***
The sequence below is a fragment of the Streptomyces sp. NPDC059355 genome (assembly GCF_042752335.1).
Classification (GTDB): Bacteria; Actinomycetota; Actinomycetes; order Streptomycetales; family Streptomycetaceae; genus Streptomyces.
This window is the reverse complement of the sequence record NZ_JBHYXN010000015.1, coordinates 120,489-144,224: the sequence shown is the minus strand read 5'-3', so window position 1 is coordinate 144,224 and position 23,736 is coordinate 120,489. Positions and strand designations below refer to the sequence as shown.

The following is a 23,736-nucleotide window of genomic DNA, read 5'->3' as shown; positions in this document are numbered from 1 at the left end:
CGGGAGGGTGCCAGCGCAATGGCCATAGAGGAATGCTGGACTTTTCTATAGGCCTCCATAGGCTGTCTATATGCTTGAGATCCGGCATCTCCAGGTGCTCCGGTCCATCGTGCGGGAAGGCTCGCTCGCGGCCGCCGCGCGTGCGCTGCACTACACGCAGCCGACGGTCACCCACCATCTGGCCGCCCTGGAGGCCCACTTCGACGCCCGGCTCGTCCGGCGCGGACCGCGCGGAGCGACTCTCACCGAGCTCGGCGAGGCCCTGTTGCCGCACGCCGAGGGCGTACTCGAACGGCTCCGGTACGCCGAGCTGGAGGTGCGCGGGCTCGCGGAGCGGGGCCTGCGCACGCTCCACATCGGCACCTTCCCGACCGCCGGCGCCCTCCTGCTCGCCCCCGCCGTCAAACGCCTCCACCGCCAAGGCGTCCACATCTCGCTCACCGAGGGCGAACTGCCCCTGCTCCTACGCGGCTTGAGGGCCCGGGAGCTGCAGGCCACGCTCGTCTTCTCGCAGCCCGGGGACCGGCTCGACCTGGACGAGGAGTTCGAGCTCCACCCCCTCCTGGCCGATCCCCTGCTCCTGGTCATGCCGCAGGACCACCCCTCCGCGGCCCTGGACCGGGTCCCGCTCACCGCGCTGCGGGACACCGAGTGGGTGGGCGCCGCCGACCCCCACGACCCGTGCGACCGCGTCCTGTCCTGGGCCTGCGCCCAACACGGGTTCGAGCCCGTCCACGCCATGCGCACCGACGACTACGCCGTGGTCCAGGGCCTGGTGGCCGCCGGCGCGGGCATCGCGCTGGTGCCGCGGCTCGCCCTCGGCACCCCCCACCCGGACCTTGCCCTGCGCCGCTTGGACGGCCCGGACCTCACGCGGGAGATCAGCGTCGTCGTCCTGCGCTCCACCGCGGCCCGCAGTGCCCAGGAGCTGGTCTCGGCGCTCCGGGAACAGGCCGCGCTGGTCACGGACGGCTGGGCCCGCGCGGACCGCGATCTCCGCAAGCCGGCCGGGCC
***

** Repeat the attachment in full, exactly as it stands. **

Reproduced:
The sequence below is a fragment of the Streptomyces sp. NPDC059355 genome (assembly GCF_042752335.1).
Classification (GTDB): Bacteria; Actinomycetota; Actinomycetes; order Streptomycetales; family Streptomycetaceae; genus Streptomyces.
This window is the reverse complement of the sequence record NZ_JBHYXN010000015.1, coordinates 120,489-144,224: the sequence shown is the minus strand read 5'-3', so window position 1 is coordinate 144,224 and position 23,736 is coordinate 120,489. Positions and strand designations below refer to the sequence as shown.

The following is a 23,736-nucleotide window of genomic DNA, read 5'->3' as shown; positions in this document are numbered from 1 at the left end:
CGGGAGGGTGCCAGCGCAATGGCCATAGAGGAATGCTGGACTTTTCTATAGGCCTCCATAGGCTGTCTATATGCTTGAGATCCGGCATCTCCAGGTGCTCCGGTCCATCGTGCGGGAAGGCTCGCTCGCGGCCGCCGCGCGTGCGCTGCACTACACGCAGCCGACGGTCACCCACCATCTGGCCGCCCTGGAGGCCCACTTCGACGCCCGGCTCGTCCGGCGCGGACCGCGCGGAGCGACTCTCACCGAGCTCGGCGAGGCCCTGTTGCCGCACGCCGAGGGCGTACTCGAACGGCTCCGGTACGCCGAGCTGGAGGTGCGCGGGCTCGCGGAGCGGGGCCTGCGCACGCTCCACATCGGCACCTTCCCGACCGCCGGCGCCCTCCTGCTCGCCCCCGCCGTCAAACGCCTCCACCGCCAAGGCGTCCACATCTCGCTCACCGAGGGCGAACTGCCCCTGCTCCTACGCGGCTTGAGGGCCCGGGAGCTGCAGGCCACGCTCGTCTTCTCGCAGCCCGGGGACCGGCTCGACCTGGACGAGGAGTTCGAGCTCCACCCCCTCCTGGCCGATCCCCTGCTCCTGGTCATGCCGCAGGACCACCCCTCCGCGGCCCTGGACCGGGTCCCGCTCACCGCGCTGCGGGACACCGAGTGGGTGGGCGCCGCCGACCCCCACGACCCGTGCGACCGCGTCCTGTCCTGGGCCTGCGCCCAACACGGGTTCGAGCCCGTCCACGCCATGCGCACCGACGACTACGCCGTGGTCCAGGGCCTGGTGGCCGCCGGCGCGGGCATCGCGCTGGTGCCGCGGCTCGCCCTCGGCACCCCCCACCCGGACCTTGCCCTGCGCCGCTTGGACGGCCCGGACCTCACGCGGGAGATCAGCGTCGTCGTCCTGCGCTCCACCGCGGCCCGCAGTGCCCAGGAGCTGGTCTCGGCGCTCCGGGAACAGGCCGCGCTGGTCACGGACGGCTGGGCCCGCGCGGACCGCGATCTCCGCAAGCCGGCCGGGCC